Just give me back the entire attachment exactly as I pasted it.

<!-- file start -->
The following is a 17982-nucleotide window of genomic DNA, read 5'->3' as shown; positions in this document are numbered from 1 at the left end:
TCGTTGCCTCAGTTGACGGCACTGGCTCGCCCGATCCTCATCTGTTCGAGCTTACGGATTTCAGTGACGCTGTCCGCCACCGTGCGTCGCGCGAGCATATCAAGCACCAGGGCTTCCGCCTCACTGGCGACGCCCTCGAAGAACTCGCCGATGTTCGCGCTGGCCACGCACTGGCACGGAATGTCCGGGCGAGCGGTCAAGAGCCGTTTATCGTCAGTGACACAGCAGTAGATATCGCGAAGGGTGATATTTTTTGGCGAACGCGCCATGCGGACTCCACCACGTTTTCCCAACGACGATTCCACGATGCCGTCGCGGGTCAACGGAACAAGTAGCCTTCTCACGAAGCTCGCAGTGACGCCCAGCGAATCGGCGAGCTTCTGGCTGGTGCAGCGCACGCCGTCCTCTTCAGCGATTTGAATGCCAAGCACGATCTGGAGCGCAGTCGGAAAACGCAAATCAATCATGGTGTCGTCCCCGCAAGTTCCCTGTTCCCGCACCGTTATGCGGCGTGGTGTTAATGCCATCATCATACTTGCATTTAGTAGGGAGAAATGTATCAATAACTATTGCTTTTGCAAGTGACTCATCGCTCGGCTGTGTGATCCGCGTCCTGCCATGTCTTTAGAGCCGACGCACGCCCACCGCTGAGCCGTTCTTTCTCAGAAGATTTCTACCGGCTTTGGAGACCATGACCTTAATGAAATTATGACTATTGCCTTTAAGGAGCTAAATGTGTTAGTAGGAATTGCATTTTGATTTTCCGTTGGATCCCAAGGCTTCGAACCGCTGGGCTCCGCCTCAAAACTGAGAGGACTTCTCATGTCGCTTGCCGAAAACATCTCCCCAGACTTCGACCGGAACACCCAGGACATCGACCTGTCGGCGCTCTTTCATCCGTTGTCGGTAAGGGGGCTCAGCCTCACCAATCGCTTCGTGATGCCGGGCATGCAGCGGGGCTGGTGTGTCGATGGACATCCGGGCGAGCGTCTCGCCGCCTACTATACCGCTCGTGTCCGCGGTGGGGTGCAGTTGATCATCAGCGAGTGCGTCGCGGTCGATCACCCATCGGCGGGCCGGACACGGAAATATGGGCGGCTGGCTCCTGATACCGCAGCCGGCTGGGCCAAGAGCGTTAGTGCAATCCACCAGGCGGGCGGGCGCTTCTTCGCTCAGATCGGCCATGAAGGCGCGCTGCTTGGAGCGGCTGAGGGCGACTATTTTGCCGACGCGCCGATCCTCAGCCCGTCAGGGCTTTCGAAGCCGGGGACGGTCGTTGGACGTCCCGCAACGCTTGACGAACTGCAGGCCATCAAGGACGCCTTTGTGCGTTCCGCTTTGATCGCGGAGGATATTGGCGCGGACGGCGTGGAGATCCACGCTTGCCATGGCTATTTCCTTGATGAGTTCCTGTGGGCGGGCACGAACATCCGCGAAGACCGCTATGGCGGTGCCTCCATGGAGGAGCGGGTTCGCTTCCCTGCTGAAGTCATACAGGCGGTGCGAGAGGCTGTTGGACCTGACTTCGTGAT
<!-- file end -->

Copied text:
The following is a 17982-nucleotide window of genomic DNA, read 5'->3' as shown; positions in this document are numbered from 1 at the left end:
TCGTTGCCTCAGTTGACGGCACTGGCTCGCCCGATCCTCATCTGTTCGAGCTTACGGATTTCAGTGACGCTGTCCGCCACCGTGCGTCGCGCGAGCATATCAAGCACCAGGGCTTCCGCCTCACTGGCGACGCCCTCGAAGAACTCGCCGATGTTCGCGCTGGCCACGCACTGGCACGGAATGTCCGGGCGAGCGGTCAAGAGCCGTTTATCGTCAGTGACACAGCAGTAGATATCGCGAAGGGTGATATTTTTTGGCGAACGCGCCATGCGGACTCCACCACGTTTTCCCAACGACGATTCCACGATGCCGTCGCGGGTCAACGGAACAAGTAGCCTTCTCACGAAGCTCGCAGTGACGCCCAGCGAATCGGCGAGCTTCTGGCTGGTGCAGCGCACGCCGTCCTCTTCAGCGATTTGAATGCCAAGCACGATCTGGAGCGCAGTCGGAAAACGCAAATCAATCATGGTGTCGTCCCCGCAAGTTCCCTGTTCCCGCACCGTTATGCGGCGTGGTGTTAATGCCATCATCATACTTGCATTTAGTAGGGAGAAATGTATCAATAACTATTGCTTTTGCAAGTGACTCATCGCTCGGCTGTGTGATCCGCGTCCTGCCATGTCTTTAGAGCCGACGCACGCCCACCGCTGAGCCGTTCTTTCTCAGAAGATTTCTACCGGCTTTGGAGACCATGACCTTAATGAAATTATGACTATTGCCTTTAAGGAGCTAAATGTGTTAGTAGGAATTGCATTTTGATTTTCCGTTGGATCCCAAGGCTTCGAACCGCTGGGCTCCGCCTCAAAACTGAGAGGACTTCTCATGTCGCTTGCCGAAAACATCTCCCCAGACTTCGACCGGAACACCCAGGACATCGACCTGTCGGCGCTCTTTCATCCGTTGTCGGTAAGGGGGCTCAGCCTCACCAATCGCTTCGTGATGCCGGGCATGCAGCGGGGCTGGTGTGTCGATGGACATCCGGGCGAGCGTCTCGCCGCCTACTATACCGCTCGTGTCCGCGGTGGGGTGCAGTTGATCATCAGCGAGTGCGTCGCGGTCGATCACCCATCGGCGGGCCGGACACGGAAATATGGGCGGCTGGCTCCTGATACCGCAGCCGGCTGGGCCAAGAGCGTTAGTGCAATCCACCAGGCGGGCGGGCGCTTCTTCGCTCAGATCGGCCATGAAGGCGCGCTGCTTGGAGCGGCTGAGGGCGACTATTTTGCCGACGCGCCGATCCTCAGCCCGTCAGGGCTTTCGAAGCCGGGGACGGTCGTTGGACGTCCCGCAACGCTTGACGAACTGCAGGCCATCAAGGACGCCTTTGTGCGTTCCGCTTTGATCGCGGAGGATATTGGCGCGGACGGCGTGGAGATCCACGCTTGCCATGGCTATTTCCTTGATGAGTTCCTGTGGGCGGGCACGAACATCCGCGAAGACCGCTATGGCGGTGCCTCCATGGAGGAGCGGGTTCGCTTCCCTGCTGAAGTCATACAGGCGGTGCGAGAGGCTGTTGGACCTGACTTCGTGAT